Avoid all Fleeceware scams with 1 rule for yourself

Chris Burns - Sep 27, 2019, 1:48 pm CDT
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Avoid all Fleeceware scams with 1 rule for yourself

There’s a new sort of scam going on here in 2019 that takes advantage of a modern phenomenon. The idea that you’d pay a fee each month for a service, like Netflix, became commonplace over the past decade. App makers in the Google Play app store were found utilizing a loophole, recently, in the way they get money from unsuspecting users – in some cases to the tune of hundreds of dollars in a single action.

The simplicity of the situation makes the danger all the more important to discuss. Researchers at SophosLabs security discovered at least 15 apps “which have been downloaded millions of times between them” that’ve taken advantage of the Fleeceware loophole. These 15 apps were capable of charging large sums of money to users with relatively little effort.

What is Fleeceware?

The word “Fleeceware” is a combination of “fleecing” and “ware” as in “software”. Fleecing, in this case, is the malicious act of swindling a person out of a large sum of money. To fleece someone is to trick them in order to profit from the trick.

The trick is to allow a new user to download an app for free for a trial period of time. At some point after download, the user will be prompted to enter and submit payment details – details that will be used to pay for the app once the “trial” period is over.

The user will likely enter these details without issue, assuming that if they delete the app before the trial period is over, they will not have to pay any amount of cash. Unfortunate for these users, these apps will charge a fee regardless of whatever action is taken next – and they won’t have broken any law in doing so.

The system works for the app developer because, just so long as they put some sort of fine print somewhere in the app, they’ll be free to do whatever they’ve written in said print. Some of these apps have it in writing that they’re allowed to charge the user over $200 USD.

Users might not think that they’ve been scammed until it’s too late – the charge might appear weeks or months after the original app was first downloaded.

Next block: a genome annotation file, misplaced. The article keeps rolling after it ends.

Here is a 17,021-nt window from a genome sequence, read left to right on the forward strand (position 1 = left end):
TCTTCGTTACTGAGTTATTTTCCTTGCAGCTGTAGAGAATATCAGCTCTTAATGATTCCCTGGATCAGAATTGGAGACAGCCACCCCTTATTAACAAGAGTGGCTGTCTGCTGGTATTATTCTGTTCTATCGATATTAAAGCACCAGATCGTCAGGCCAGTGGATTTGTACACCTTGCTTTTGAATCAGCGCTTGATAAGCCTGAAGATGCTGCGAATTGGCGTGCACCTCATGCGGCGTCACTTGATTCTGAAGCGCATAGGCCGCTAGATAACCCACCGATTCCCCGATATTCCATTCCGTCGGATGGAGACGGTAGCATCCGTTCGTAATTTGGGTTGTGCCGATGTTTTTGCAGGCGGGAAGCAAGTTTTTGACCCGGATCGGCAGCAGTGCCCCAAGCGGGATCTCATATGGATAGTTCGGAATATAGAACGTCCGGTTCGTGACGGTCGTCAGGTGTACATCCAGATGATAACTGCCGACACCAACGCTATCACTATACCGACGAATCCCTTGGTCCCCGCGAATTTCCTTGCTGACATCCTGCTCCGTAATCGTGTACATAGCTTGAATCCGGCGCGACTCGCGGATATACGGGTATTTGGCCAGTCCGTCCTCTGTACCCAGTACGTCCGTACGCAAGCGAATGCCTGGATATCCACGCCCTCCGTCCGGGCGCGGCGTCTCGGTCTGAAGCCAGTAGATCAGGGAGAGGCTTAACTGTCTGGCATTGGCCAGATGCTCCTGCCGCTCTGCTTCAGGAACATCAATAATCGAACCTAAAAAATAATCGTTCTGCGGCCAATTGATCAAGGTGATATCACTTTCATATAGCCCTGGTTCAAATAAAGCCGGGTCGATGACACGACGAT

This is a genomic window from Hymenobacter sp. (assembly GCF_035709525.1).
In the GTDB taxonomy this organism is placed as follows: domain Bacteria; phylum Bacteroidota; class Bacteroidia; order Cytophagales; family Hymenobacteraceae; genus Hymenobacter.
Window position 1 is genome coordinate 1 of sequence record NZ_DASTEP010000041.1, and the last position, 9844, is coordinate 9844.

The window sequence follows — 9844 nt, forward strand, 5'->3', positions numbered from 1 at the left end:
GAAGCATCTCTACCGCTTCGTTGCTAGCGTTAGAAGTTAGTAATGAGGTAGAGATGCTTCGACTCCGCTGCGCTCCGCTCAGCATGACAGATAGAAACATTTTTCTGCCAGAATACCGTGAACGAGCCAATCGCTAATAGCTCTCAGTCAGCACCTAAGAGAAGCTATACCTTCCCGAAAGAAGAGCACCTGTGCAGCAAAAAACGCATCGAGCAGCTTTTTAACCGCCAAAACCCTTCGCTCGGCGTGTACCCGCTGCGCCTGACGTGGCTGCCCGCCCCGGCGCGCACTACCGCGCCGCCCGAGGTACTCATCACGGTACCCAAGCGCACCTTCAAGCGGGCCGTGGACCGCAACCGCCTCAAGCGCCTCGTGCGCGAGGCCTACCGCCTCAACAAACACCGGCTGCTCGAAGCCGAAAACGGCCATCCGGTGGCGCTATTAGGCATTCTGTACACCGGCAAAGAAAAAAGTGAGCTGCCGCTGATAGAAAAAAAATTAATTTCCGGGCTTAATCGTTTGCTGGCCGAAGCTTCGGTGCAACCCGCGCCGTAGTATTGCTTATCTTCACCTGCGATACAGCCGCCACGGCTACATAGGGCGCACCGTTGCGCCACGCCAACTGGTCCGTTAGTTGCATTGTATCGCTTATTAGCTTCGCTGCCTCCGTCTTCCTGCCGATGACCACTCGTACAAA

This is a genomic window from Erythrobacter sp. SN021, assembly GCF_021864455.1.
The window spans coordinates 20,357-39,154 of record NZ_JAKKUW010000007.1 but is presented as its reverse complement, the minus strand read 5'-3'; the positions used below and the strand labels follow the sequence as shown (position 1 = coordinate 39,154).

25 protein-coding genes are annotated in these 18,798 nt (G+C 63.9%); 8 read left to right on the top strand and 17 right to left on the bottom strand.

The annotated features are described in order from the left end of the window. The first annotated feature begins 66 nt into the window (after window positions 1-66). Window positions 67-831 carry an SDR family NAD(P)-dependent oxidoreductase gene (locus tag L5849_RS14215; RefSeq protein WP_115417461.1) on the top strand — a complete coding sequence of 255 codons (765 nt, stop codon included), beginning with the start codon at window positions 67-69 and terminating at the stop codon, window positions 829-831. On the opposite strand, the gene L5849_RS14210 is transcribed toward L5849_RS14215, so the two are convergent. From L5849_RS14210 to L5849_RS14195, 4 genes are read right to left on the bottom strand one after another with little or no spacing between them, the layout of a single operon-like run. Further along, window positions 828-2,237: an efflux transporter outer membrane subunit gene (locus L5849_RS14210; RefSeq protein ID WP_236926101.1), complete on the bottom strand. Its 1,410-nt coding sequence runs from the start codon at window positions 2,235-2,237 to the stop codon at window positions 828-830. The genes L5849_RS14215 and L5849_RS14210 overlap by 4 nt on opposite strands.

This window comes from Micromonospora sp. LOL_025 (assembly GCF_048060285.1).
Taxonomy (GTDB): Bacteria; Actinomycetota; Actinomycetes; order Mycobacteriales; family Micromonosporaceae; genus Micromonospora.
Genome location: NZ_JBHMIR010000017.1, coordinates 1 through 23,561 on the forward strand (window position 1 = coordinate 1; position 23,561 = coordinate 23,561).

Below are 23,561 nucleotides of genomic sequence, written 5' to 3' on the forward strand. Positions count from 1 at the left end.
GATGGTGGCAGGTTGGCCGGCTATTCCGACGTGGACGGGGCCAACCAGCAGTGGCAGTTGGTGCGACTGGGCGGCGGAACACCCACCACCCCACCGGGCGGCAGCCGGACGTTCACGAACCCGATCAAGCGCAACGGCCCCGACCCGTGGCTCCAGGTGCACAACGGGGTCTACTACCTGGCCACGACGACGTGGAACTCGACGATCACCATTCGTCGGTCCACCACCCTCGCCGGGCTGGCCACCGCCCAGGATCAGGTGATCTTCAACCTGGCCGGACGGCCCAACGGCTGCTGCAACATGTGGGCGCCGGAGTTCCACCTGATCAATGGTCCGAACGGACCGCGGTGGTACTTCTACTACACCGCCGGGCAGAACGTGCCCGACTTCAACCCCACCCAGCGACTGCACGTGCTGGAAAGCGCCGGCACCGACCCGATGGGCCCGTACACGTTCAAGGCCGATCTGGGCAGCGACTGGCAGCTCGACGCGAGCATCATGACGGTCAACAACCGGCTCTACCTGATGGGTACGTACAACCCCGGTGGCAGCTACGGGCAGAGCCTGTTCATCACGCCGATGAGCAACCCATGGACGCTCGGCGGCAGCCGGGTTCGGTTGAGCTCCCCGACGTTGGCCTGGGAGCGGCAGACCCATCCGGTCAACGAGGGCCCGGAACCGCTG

Were these apps removed by Google?

Some good news is that Google’s got their eye on the situation and have removed the bulk of the apps discovered in the first wave found by SophosLabs. After reporting their findings to Google but before publishing a public release, SophosLabs found that 14 of the 15 apps they’d originally identified had been removed from Google Play.

Unfortunately, this is not the end of this story. “Because the apps themselves aren’t engaging in any kind of traditionally malicious activity, they skirt the rules that would otherwise make it easy for Google to justify removing them from the Play Market,” said SophosLabs malware analyst, Jagadeesh Chandraiah.

Spotting Scam Apps

Malicious app developers prey on users who do not do their research. They take advantage of cool trends with apps like “Old Me” and “Hide Photos” and make apps that seem too simple to be malicious, like “QR Code Reader” and “Compass Pro.”

If you want to try a new app that you saw your friend use – assuming they’ve not already been scammed – download the same app they’ve got. Let someone else do the playtesting. Better still, check out a tech blog you trust and see what apps they recommend.

Don’t just search for keywords on the Google Play app store. It may seem like the search bar would be the best way to find an app with a feature you’re after. In reality, the search bar is only the best way to find the apps that’ve most successfully targeted their keywords and/or found a way to boost the popularity of their app.

Download apps from developers you trust – don’t download apps with terrible reviews, and don’t let your kids download apps without you checking the legitimacy of the app developer first.

How do I avoid being fleeced?

Do not authorize any app to have access to any of your personal details – especially when it comes to payment information. In this case, that means you should avoid “free trial” apps altogether. It’s that simple.

App stores are not infallible – just because an app is in the Google Play app store does not mean that the developer of said app is not trying to fleece you for your cash. Be aware, and keep your digital digits hidden as best you’re able!


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